A small crowd amassed at the entrance to Phoenix Art Museum for nearly two hours Thursday evening, protesting the deadly greed of the state's powerful largest utility just outside the venue where its CEO, Don Brandt, was slated to receive a prestigious award from the Arizona Chamber of Commerce.
Meanwhile, Facebook mysteriously blocked one of the organizers, Stacey Champion, claiming that the Facebook event for the peaceful protest violated community standards.
As temperatures hovered around 103 degrees, the group of about 25 people shouted for Arizona Public Service and Brandt to address the death of Stephanie Pullman, a 72-year-old woman who died partly from environmental heat exposure last September after APS cut her power. Brandt received the Heritage Award for his “accomplishments and commitment to Arizona” precisely one week after news of Pullman's death emerged.
“Say her name!” the protesters shouted in a repeated call and response. “Stephanie Pullman! Say her name!” The chant evolved. “Shame on APS! Shame on Don Brandt.”
Protesters unfurled large canvas banners decrying APS's practices and listing statistics, such as the 110,000-plus times APS cut power to customers last year.
They also called on the Corporation Commission, the state body charged with regulating APS, to do its job, to bar the utility from pouring millions into political races, and to protect people from high rates.
In the hours leading up to the protest, Champion was blocked from Facebook for “bullying and harassment.” Screenshots she shared with Phoenix New Times show that Facebook cited her event, “Stop the APS Greed Press Conference & Protest,” as not following its community standards.
Champion said she noticed Thursday morning that her ability to post on Facebook had been cut, supposedly temporarily, and for only 12 hours. The event itself, however, was not taken down, as New Times and others could still view it.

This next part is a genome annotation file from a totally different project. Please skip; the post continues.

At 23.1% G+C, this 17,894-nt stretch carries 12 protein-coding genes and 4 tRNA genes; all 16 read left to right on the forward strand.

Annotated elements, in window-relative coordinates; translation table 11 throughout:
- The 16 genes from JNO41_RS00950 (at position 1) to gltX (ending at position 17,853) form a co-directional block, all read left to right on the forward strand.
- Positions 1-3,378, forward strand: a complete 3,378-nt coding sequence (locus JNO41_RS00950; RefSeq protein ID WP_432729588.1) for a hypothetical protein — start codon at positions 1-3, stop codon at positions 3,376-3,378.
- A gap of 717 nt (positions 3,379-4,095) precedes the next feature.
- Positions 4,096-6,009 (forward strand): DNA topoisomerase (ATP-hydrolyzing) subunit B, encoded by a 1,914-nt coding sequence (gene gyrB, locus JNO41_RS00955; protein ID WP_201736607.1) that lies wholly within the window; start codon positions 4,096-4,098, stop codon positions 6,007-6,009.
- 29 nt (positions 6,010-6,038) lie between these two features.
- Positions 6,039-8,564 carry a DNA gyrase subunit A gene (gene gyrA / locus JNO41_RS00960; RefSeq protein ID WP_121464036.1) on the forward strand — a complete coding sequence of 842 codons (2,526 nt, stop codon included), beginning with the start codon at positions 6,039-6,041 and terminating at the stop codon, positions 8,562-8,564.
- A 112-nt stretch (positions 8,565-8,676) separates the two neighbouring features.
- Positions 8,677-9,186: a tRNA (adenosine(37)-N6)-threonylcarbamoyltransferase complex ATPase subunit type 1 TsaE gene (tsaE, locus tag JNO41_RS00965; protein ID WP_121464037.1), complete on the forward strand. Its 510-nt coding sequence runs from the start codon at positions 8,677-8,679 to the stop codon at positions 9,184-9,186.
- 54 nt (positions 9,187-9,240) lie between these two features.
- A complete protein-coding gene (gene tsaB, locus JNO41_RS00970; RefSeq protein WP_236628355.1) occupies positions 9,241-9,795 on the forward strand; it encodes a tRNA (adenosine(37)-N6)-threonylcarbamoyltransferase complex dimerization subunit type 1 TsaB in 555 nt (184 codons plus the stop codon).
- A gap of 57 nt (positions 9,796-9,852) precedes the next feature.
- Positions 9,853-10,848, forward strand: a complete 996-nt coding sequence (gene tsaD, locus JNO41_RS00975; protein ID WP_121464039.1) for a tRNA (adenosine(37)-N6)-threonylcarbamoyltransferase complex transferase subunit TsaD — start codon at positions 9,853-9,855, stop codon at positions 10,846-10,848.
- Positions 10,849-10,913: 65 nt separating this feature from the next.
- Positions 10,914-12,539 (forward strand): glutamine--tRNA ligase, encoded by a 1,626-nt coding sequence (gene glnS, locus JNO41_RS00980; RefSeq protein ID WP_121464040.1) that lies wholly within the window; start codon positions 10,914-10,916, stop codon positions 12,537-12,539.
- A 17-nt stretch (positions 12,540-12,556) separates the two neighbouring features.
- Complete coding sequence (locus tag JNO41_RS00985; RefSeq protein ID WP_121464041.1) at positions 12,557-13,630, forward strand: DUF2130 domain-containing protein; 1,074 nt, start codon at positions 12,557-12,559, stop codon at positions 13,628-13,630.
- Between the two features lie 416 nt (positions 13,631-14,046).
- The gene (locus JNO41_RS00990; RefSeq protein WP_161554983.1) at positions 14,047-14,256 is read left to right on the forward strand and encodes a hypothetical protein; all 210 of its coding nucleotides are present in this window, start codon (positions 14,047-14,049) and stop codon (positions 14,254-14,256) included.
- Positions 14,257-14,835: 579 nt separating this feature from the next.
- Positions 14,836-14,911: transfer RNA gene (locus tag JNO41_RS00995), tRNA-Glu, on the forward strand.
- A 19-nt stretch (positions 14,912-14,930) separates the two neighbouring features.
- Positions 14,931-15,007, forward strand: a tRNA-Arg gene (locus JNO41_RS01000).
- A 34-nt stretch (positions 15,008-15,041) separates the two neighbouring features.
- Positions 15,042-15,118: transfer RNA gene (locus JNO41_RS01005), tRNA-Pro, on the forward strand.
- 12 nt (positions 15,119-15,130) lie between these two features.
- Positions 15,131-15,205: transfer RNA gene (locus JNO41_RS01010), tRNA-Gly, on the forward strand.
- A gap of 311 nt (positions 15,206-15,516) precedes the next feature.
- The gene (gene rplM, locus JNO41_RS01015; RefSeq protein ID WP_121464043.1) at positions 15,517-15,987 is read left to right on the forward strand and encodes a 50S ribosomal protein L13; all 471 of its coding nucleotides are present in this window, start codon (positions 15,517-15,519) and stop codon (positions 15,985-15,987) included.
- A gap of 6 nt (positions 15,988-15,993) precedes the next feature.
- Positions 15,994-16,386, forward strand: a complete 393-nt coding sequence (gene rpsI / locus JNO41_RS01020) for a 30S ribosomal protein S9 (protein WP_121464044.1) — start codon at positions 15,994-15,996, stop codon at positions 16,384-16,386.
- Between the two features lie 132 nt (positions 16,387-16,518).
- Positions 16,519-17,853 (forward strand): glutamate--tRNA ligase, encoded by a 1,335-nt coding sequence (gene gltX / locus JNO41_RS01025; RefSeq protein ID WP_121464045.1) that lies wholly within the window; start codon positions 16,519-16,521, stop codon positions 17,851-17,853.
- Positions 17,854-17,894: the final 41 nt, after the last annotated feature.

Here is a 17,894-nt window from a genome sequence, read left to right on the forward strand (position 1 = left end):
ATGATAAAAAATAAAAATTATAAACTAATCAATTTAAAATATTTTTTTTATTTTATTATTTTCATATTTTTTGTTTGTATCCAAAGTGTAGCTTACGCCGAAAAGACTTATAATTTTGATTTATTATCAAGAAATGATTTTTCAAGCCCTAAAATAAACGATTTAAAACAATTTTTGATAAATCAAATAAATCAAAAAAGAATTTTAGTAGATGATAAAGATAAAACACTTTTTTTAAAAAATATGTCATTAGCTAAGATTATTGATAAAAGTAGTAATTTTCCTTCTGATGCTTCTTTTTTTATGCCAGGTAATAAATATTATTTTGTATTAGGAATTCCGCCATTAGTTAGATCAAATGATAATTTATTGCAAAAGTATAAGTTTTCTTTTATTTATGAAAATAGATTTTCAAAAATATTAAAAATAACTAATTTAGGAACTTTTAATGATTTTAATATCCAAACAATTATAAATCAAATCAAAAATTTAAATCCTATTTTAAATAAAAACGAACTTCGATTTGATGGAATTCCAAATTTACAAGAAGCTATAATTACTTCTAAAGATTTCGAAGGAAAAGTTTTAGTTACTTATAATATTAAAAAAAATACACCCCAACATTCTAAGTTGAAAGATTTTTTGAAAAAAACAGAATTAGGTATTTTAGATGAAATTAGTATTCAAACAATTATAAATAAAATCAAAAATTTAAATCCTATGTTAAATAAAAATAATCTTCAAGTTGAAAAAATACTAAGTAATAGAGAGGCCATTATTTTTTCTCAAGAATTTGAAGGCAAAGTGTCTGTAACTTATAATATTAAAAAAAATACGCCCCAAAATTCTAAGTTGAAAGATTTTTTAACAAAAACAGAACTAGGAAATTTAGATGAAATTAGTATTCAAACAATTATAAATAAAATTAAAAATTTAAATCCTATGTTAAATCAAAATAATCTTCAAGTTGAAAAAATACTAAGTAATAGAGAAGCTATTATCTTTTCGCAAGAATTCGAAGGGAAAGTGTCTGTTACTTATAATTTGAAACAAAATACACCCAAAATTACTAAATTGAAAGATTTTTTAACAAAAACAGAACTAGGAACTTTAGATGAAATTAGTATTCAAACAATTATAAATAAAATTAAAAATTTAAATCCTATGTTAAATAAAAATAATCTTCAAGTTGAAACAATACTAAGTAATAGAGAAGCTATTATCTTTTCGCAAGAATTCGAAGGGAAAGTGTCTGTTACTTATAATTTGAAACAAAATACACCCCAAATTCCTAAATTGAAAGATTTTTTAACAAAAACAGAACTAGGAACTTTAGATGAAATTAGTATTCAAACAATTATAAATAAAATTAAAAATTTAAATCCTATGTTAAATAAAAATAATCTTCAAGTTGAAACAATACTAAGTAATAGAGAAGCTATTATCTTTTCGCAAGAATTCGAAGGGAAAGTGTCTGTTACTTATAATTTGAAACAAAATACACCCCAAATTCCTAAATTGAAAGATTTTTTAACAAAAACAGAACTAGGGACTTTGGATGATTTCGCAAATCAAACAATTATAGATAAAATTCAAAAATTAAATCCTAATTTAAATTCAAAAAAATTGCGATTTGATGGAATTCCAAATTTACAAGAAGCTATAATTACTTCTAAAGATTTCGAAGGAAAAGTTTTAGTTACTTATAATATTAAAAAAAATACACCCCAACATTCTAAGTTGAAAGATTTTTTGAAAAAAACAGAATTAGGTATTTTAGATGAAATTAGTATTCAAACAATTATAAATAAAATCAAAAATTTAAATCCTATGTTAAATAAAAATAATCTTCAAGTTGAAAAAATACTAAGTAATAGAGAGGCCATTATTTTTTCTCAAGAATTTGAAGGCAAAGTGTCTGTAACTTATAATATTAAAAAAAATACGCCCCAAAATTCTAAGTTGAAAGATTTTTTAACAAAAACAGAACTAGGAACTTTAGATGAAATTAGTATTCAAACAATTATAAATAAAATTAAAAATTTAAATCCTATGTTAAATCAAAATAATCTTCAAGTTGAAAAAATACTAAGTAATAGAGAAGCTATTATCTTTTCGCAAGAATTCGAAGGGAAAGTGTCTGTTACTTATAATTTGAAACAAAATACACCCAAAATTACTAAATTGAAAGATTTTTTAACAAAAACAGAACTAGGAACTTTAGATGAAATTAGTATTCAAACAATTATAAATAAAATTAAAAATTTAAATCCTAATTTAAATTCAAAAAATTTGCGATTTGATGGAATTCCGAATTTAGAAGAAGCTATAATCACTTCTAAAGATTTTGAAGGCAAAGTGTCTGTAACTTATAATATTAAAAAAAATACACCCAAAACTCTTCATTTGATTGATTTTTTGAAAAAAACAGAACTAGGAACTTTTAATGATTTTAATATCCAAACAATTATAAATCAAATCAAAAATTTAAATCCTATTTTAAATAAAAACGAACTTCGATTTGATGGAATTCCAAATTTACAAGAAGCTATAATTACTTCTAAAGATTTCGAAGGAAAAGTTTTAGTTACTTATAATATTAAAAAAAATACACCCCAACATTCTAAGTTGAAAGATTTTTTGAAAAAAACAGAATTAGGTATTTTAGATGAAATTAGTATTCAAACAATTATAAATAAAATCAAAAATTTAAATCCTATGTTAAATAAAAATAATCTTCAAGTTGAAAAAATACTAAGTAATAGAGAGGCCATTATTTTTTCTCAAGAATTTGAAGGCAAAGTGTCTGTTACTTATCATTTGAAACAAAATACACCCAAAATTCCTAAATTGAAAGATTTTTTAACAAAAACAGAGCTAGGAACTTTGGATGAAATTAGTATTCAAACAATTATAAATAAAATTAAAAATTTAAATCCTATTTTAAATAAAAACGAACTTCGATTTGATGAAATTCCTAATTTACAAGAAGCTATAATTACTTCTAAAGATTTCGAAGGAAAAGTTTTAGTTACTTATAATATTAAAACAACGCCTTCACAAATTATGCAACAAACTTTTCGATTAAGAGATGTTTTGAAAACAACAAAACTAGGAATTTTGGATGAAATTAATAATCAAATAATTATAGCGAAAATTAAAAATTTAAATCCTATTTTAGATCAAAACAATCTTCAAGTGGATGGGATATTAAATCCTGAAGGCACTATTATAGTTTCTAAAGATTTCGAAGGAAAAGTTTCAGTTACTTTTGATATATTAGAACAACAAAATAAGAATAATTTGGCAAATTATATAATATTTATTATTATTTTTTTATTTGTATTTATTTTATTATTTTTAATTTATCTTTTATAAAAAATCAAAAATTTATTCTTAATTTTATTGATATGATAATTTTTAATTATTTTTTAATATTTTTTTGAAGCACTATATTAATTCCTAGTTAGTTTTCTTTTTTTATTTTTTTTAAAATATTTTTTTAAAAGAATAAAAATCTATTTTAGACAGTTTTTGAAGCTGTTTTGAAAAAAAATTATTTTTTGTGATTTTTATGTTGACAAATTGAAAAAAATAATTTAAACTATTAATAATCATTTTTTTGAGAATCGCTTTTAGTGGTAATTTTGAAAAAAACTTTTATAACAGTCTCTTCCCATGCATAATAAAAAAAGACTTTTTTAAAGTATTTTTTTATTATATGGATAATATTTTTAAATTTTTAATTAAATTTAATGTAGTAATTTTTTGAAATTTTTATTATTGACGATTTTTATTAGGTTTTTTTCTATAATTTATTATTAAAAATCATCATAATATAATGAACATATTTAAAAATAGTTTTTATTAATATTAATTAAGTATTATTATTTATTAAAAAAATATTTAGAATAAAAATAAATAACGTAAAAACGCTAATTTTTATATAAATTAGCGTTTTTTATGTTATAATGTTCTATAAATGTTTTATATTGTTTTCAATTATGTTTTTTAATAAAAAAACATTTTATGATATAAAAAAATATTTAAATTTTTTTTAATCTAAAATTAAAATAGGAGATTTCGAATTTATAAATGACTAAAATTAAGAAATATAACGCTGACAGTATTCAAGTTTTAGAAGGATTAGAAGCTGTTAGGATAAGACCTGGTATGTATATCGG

A spokesperson for Facebook told New Times that Champion had been blocked by “mistake” and that her content did not actually violate community standards.
Asked to explain how the mistake happened, the spokesperson said that Facebook had received a report on something Champion had posted, and that someone on the review team made a mistake in deciding that it violated community standards.
The spokesperson did not say who sent that report.
Shortly after 6 p.m., the company apologized to Champion via email for the "mistake" and said it had "removed the associated blocks from your account." But a screenshot from after midnight on Friday showed that Facebook still wouldn't allow Champion to post to the site of her own company, Rogue Green.
Champion, who long has sounded the alarm about heat-related deaths and exorbitant rates charged by the state’s largest utility, loosely coordinated the demonstration with advocacy groups Chispa AZ and Sierra Club.
Addressing the press during Thursday's protest, they demanded that Brandt appear before the CorpComm to address APS’ rampant political spending, its suppression of renewable energy in one of the sunniest states in the country, and last year’s 110,000-plus shutoffs.
Champion noted that Pullman’s service had been cut over $51.
“Don Brandt makes $51 every 30 seconds,” she said. “This has to stop.”
Last year, Brandt took home $12.1 million in compensation, according to Bloomberg.
Champion read a statement on behalf of Pullman’s grown children, choking up toward the end, which recounted how no one — not APS, and not the Corporation Commission — seemed to care when they told both entities about their mother’s death last September.
“We demand a response from Don Brandt,” the family’s statement concluded. Brandt has yet to comment publicly on her death, despite requests from the news media, including New Times.
Arizona House Democratic Leader Charlene Fernandez, who said she had been invited by a friend to attend the award dinner, decided to join the protesters instead. Wearing a black dress and glittering silver heels, she held up a sign that read, “Shame on APS.”
Lexuses and Audis, rolling directly past the protesters stationed at the entrance, bore suited men and dressy women who maybe glanced in the protesters’ direction. Several hundred feet away, as attendees of the dinner honoring Brandt strolled on foot toward the Greenbaum Lobby, a few heads turned to the small group and their cries.
“Don Brandt and other people going into the Phoenix Art Museum, you are supporting a corrupt individual,” one woman hollered through a megaphone. “This man doesn’t give a shit if our electricity is cut off!”
The chants resumed: “Don Brandt’s a murderer!”
Brandt, of course, did not emerge, although a security guard hovered close by. In the distance, people continued trickling into the museum, through glass doors and past dutiful, diligent security, toward a back room somewhere, far away from the protesters and their cries.
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